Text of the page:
"dog whistles"

Jonathan Lighter wuxxmupp2000 at GMAIL.COM
Thu Apr 3 14:26:24 UTC 2014

A related distraction.

Within the past couple of years (I can't be more precise), I've heard news
commentators use the phrase "code for" in a closely related sense.

E.g., at

"This is about the pretext of being able to stop young African American
males. Hoodie is code for thug in many places and I think businesses
shouldn't be in the business of telling people what to wear."

In a nutshell, for about ten years an Indiana mall has posted a sign
saying, "For the Safety and Well-Being of All, Please Lower Your Hoodie."
The sign is accompanied by a stylized black hoodie outlining a white face
(or no face at all, depending on your perceptions).

The mall, apparently patronized by persons of all ethnic origins, does not
forbid or discourage the wearing of hoodies: it merely requests that
wearers lower their hoods within the building. (Cf. "No Shoes, No Service,"
which openly tells barefoot people to stay out.)

According to CNN story, the business owners claim that the policy enhances
security. Local police agree. Irrespective of any other consideration, this
seems plausible: a hood can obscure anyone's face from a  camera.

A CNN analyst objects strongly to the mall's policy and the sign as racist
- presumably by intent rather than by accident.

This, by the way, is the first I've heard that the word "thug" applies only
to black people. I've worn a hoodie on chilly days since long before
"hoodie" was an everyday word. Indoors, I lower the hood. In fact, I'm
wearing one now.

Many will recall the claim that Trayvon Martin was killed "merely for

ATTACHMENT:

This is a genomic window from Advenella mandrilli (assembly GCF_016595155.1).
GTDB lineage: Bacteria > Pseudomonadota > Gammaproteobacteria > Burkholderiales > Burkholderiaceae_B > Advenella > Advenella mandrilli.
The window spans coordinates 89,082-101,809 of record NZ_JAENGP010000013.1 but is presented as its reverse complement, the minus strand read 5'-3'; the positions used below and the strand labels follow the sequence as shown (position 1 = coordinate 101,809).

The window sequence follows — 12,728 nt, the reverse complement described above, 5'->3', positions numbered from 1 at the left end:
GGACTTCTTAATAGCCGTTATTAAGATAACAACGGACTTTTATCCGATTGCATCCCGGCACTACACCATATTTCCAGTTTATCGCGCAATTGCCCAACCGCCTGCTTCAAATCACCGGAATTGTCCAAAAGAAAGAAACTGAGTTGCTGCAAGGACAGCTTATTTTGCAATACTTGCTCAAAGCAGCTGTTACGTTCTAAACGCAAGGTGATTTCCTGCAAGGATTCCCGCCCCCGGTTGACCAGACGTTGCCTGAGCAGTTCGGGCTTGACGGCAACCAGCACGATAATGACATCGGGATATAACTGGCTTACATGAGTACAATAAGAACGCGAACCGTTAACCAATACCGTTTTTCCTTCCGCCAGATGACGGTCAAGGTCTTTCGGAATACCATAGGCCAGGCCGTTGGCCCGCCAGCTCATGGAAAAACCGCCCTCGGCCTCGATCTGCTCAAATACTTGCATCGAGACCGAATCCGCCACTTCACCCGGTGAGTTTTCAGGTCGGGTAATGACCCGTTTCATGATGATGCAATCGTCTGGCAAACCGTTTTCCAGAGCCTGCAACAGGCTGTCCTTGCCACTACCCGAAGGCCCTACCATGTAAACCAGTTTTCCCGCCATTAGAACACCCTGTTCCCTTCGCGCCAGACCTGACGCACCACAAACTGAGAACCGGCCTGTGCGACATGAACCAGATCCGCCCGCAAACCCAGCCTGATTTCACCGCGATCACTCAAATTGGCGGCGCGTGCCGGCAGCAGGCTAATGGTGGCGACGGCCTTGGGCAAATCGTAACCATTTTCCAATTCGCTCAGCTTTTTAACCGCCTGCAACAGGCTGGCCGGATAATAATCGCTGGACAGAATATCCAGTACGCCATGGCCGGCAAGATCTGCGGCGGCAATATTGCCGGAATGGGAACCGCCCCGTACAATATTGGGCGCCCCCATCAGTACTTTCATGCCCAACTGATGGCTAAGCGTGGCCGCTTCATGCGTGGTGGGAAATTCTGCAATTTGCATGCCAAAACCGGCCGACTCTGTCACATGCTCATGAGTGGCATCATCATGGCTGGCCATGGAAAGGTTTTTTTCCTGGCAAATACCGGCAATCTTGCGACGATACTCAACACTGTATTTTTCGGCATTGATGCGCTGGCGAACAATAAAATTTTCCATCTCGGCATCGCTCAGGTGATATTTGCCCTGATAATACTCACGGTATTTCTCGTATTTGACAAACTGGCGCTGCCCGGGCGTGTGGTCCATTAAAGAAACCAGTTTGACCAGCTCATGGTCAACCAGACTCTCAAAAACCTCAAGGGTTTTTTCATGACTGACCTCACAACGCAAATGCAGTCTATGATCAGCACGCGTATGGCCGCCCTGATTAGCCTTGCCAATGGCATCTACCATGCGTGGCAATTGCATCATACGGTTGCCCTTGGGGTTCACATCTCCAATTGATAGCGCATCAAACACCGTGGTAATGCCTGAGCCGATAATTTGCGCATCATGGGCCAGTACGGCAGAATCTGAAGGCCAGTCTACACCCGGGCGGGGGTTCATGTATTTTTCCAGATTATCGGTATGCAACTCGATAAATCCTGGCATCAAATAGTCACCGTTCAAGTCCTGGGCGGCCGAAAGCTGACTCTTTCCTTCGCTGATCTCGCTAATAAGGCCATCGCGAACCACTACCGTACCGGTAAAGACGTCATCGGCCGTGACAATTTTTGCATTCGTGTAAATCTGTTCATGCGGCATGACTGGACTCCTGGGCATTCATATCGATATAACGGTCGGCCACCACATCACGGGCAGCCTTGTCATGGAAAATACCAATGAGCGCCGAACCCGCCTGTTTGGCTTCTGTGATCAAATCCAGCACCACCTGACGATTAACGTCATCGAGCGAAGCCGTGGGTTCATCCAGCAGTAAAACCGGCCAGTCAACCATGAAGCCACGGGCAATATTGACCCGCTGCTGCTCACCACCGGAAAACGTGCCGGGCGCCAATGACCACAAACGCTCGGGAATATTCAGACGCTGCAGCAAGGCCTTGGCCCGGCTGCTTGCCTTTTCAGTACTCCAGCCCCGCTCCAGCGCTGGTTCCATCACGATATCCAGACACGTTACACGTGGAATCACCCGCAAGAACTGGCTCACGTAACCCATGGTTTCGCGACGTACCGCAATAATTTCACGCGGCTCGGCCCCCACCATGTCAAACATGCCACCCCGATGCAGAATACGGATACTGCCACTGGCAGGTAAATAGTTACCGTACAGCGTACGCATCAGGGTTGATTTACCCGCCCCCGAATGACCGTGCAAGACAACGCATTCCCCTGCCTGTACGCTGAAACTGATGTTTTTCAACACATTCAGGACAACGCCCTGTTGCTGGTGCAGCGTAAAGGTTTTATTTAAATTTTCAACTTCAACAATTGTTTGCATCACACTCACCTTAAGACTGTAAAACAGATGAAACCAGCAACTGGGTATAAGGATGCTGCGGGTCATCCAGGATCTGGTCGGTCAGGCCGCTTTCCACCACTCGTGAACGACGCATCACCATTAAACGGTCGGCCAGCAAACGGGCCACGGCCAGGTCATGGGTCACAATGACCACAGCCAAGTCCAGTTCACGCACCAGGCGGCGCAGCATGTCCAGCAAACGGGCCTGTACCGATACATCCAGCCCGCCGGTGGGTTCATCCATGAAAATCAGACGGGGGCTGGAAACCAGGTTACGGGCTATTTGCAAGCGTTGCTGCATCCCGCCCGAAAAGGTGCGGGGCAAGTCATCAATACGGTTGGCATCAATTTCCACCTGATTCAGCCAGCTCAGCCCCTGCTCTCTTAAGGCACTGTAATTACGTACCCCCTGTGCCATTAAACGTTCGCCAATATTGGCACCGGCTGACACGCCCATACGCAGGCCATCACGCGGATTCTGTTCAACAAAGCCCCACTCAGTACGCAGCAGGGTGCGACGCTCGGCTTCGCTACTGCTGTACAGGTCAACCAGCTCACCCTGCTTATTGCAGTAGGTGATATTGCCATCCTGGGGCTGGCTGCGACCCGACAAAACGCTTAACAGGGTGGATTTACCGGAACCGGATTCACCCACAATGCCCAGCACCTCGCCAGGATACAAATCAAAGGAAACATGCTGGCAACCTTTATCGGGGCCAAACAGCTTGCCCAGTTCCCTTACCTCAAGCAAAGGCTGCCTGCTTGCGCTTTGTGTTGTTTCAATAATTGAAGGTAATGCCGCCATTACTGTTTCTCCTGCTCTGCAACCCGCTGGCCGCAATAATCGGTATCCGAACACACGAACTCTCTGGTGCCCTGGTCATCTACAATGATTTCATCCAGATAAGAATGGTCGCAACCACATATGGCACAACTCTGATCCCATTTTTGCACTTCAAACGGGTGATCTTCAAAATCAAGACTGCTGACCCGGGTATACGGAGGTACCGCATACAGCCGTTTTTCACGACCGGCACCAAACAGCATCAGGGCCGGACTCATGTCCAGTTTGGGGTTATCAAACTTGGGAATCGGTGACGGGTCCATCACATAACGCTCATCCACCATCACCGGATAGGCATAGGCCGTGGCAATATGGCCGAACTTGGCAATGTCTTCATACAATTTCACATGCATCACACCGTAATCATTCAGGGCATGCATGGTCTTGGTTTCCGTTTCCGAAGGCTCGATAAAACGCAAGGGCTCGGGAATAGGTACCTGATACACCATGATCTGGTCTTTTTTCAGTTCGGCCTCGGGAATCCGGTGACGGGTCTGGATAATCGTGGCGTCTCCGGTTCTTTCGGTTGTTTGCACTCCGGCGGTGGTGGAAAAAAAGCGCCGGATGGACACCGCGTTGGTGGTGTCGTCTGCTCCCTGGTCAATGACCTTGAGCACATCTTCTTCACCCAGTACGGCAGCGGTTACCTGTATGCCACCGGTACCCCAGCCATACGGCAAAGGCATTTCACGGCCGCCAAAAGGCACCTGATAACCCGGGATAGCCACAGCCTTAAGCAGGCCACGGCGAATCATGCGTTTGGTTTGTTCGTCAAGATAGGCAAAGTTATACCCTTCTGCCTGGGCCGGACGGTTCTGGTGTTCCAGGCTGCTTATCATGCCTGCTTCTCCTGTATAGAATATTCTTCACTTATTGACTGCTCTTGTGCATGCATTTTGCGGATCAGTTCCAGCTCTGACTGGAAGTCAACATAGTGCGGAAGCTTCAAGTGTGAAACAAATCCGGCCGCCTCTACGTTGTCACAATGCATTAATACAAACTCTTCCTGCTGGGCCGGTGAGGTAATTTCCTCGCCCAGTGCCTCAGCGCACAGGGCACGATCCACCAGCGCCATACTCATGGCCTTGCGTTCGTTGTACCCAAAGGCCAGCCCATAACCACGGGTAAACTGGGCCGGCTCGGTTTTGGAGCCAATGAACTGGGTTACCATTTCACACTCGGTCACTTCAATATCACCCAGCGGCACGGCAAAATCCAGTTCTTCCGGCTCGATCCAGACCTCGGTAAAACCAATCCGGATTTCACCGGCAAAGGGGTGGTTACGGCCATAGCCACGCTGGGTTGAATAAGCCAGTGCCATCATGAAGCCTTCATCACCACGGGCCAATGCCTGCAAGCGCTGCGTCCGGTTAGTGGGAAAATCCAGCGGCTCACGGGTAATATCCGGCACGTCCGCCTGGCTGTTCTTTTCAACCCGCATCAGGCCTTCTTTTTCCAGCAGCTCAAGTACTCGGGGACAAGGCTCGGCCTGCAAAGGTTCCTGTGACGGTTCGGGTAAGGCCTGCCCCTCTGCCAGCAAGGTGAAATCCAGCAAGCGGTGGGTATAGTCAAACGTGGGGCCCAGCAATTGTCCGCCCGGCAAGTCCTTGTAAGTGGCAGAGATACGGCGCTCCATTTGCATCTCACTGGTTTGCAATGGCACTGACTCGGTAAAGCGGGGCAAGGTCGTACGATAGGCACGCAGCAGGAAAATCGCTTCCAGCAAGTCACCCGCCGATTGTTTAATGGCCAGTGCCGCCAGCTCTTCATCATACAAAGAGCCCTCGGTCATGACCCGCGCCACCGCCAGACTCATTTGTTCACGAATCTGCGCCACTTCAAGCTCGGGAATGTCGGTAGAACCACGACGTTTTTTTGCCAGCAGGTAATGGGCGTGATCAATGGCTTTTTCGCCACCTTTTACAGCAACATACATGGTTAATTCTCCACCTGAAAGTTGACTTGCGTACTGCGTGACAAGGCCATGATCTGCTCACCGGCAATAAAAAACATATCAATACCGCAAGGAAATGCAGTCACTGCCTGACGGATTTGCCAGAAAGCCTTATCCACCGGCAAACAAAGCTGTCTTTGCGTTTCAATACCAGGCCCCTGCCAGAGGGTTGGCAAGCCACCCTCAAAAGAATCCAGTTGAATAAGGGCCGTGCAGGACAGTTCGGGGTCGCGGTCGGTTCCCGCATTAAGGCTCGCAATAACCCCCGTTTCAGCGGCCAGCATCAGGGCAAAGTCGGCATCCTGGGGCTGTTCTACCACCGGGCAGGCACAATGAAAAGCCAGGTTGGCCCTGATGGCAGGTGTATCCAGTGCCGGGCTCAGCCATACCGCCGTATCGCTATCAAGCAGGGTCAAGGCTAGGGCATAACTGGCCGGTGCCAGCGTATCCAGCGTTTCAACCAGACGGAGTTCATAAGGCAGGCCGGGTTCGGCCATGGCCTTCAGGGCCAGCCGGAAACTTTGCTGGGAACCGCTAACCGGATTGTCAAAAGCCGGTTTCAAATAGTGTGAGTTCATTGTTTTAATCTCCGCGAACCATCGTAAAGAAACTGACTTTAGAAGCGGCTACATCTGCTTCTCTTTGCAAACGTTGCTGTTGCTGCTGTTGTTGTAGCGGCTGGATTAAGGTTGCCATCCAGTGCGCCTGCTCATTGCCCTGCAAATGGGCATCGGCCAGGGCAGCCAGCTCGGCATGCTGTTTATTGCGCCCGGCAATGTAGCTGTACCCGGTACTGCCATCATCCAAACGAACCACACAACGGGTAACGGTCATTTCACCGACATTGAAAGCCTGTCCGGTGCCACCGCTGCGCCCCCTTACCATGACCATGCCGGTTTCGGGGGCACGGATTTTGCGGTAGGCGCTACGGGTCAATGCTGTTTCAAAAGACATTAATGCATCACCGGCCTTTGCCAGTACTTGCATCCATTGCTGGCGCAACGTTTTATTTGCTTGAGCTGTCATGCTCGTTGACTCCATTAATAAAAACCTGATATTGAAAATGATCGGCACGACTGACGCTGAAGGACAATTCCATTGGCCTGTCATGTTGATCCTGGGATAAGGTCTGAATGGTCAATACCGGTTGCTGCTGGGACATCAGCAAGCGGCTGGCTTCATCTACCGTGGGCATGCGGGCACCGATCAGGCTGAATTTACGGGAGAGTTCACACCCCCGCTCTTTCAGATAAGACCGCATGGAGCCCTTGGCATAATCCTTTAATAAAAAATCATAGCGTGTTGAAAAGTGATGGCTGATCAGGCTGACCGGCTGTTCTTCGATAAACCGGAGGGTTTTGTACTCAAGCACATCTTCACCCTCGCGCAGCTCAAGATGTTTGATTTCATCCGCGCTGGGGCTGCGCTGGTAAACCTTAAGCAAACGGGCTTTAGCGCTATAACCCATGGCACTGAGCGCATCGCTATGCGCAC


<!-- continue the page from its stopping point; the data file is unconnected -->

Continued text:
wearing a hoodie."

So the specific linguistic question is whether (and if so when) "hoodie" is
"code for" (i.e., refers solely to, in dog-whistle fashion) "thug" or
"young African-American male." More generally, do dictionary definitions
cover this sense of "code"?

As for "dog-whistle" coming to mean "euphemism," just remember that in
Medialand, "allegory" usually means "metaphor"; "misnomer" means
"misconception"; and "euphemism" means "synonym."


On Thu, Apr 3, 2014 at 8:08 AM, Arnold Zwicky <zwicky at stanford.edu> wrote:

> ---------------------- Information from the mail header
> -----------------------
> Sender:       American Dialect Society <ADS-L at LISTSERV.UGA.EDU>
> Poster:       Arnold Zwicky <zwicky at STANFORD.EDU>
> Subject:      Re: "dog whistles"
> -------------------------------------------------------------------------------
> On Apr 2, 2014, at 10:49 PM, Geoffrey Nunberg <
> nunberg at ISCHOOL.BERKELEY.EDU> wrote:
> > ... I like the description the philosopher John Holbo at Crooked Timber
> has used, "impolite fictions," but that doesn't get at the semantic process
> here, which it seems to me to involve referring to X via one of its
> stereotypical properties (as, e.g, "inner city," "food stamp users") with
> the intention of evoking but not actually denoting it. (Or maybe I should
> make that, "referring to X by naming something to which X stereotypcially
> applies -- e.g., food stamp users are stereotypically black.) But what
> should it be called?
> i'd call them "obliquities", or "deniable obliquities" for more detail.
> but no name can serve as a definition.
> arnold
> ------------------------------------------------------------
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